BLOOMINGTON, Ill. — A company wanting to build a pipeline to transport crude oil from the Bakken shale oil fields in North Dakota has started contacting property owners in western Illinois, the Illinois Farm Bureau reports.

The IFB cautions landowners about signing survey or land-access permits until more is learned about the project.

“We know some landowners along the proposed route have received letters; we just don’t know how many. The company is reaching out to those individuals whose land may be crossed by that pipeline or located near their property,” said Rae Payne, senior director of business and regulatory affairs for IFB.

The pipeline is the project of Energy Transfer Partners, a Dallas-based holding company that controls four publicly traded partnerships — Energy Transfer Partners LP, Energy Transfer Equity LP, Regency Energy Partners LP and Sunoco Logistics Partners LP.

The company proposes to build an 1,100-mile long pipeline to transfer crude oil from the Bakken/Three Forks area in North Dakota to Patoka, Ill.

At Patoka, the pipeline would connect with an existing pipeline. That existing pipeline is being converted from natural gas to crude oil.

The pipeline system would allow the company to move crude oil to East Coast markets, Gulf Coast ports and Sunoco Logistics Partners’ Nederland, Texas, crude oil terminal.

“ETP has secured multiple long-term binding contractual commitments from shippers sufficient to fully support the construction of a 30-inch pipeline to Patoka. The 30-inch diameter pipeline will initially provide 320,000 barrels per day of capacity. ETP could increase the capacity of the Bakken Pipeline based on additional customer demand,” the company said in a news release.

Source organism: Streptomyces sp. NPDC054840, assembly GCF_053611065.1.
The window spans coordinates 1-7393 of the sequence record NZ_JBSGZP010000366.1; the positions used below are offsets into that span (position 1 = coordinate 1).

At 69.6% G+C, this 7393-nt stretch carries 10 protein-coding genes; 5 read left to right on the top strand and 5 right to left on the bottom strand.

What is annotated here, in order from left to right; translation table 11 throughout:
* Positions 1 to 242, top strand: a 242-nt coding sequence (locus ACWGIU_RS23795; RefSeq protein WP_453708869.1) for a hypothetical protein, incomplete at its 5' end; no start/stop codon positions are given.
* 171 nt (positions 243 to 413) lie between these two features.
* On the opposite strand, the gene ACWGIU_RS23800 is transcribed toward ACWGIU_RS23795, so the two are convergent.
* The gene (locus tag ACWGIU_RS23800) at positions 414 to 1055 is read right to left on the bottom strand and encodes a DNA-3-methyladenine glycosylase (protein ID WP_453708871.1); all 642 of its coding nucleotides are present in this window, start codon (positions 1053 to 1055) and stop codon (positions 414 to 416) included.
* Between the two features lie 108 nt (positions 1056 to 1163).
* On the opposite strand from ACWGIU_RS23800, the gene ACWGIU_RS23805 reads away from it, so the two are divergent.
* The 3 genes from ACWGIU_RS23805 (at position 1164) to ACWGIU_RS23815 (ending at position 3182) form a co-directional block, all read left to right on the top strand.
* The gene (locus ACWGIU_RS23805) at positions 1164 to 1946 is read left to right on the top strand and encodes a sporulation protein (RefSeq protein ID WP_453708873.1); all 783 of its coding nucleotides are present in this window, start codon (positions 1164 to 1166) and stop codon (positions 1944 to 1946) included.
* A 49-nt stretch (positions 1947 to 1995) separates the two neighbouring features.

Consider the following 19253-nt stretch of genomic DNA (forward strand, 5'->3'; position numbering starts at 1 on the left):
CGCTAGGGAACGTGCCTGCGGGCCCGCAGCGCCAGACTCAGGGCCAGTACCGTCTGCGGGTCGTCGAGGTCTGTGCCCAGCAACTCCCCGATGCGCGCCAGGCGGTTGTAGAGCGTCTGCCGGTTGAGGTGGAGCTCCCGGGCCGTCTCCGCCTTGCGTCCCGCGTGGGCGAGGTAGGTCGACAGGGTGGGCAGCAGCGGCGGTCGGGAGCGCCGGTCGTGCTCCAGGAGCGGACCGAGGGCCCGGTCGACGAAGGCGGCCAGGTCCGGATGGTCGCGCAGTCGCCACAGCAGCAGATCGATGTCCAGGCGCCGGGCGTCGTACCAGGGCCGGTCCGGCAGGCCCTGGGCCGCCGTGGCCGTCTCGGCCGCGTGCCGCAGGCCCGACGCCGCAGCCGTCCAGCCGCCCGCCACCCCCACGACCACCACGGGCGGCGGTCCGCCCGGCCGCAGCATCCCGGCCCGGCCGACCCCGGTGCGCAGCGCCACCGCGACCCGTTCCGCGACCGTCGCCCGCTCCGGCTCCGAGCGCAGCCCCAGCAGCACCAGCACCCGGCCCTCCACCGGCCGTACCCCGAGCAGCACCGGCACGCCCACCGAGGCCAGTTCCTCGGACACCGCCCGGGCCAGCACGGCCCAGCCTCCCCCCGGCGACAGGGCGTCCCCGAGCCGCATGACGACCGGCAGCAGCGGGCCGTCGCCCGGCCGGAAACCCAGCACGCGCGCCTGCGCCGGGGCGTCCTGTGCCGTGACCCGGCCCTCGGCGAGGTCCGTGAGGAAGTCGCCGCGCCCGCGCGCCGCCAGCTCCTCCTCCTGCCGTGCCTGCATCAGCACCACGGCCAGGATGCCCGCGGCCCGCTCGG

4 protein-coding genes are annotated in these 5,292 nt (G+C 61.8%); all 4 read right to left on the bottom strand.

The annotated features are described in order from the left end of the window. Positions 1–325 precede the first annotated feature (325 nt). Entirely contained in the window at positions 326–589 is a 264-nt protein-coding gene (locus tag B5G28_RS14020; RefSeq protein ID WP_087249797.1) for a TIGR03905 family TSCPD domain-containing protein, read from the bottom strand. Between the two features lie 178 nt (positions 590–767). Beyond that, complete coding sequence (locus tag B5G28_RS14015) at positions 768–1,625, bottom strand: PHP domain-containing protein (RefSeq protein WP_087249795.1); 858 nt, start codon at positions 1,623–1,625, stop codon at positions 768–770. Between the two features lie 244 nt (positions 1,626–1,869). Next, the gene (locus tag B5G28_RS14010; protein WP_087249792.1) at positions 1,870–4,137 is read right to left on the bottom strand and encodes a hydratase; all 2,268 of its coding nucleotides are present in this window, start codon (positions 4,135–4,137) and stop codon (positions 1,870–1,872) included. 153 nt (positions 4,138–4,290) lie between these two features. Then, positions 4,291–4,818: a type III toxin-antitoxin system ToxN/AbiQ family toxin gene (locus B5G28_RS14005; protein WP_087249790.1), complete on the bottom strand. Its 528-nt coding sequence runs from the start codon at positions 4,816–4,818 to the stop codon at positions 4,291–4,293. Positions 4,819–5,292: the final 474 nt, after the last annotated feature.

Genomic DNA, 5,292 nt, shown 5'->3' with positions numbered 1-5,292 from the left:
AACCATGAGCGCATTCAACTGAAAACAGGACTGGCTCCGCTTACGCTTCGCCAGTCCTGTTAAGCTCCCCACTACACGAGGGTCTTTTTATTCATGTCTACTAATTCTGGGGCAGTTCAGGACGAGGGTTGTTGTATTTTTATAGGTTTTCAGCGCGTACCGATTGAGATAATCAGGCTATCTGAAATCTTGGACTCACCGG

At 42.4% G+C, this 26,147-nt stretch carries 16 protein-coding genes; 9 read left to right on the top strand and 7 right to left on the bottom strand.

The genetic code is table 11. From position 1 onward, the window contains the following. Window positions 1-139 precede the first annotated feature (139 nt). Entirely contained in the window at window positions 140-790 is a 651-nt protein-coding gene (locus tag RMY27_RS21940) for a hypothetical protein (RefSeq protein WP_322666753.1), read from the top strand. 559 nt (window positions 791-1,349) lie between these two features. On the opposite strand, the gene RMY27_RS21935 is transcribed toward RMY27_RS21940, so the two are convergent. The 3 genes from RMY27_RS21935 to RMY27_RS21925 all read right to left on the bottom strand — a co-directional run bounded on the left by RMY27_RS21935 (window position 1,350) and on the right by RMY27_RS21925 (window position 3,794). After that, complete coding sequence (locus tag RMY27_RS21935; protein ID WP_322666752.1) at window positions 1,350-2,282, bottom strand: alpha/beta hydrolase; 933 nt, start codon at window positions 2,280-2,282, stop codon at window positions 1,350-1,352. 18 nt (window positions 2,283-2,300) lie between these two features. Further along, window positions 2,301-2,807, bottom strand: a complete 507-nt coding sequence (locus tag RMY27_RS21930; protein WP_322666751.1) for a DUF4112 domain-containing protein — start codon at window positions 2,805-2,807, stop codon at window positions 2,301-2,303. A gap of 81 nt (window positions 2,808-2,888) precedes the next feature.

The company said its board on June 25 approved construction.

A map of the proposed pipeline shows it moving through several counties in Illinois, including portions of Pike and Scott counties.

“It’s in the very early stages yet. None of the route has been approved by regulatory agencies. The company has not requested that approval and we anticipate they will move in that direction,” Payne said.

He said that landowners have informed IFB that they are being asked to sign a form allowing surveyors access to their property.

The IFB advises caution before signing any forms.

“There’s no reason any landowners should grant land agents access to survey their land, particularly when there are crops in the field. If the landowners want to grant that access, they should revise the language in that survey to be more specific on the scope and timing of the right to survey. The landowners should also make sure they are comfortable with the compensation for crop damage,” Payne said.

He said that IFB will release more information as it becomes available.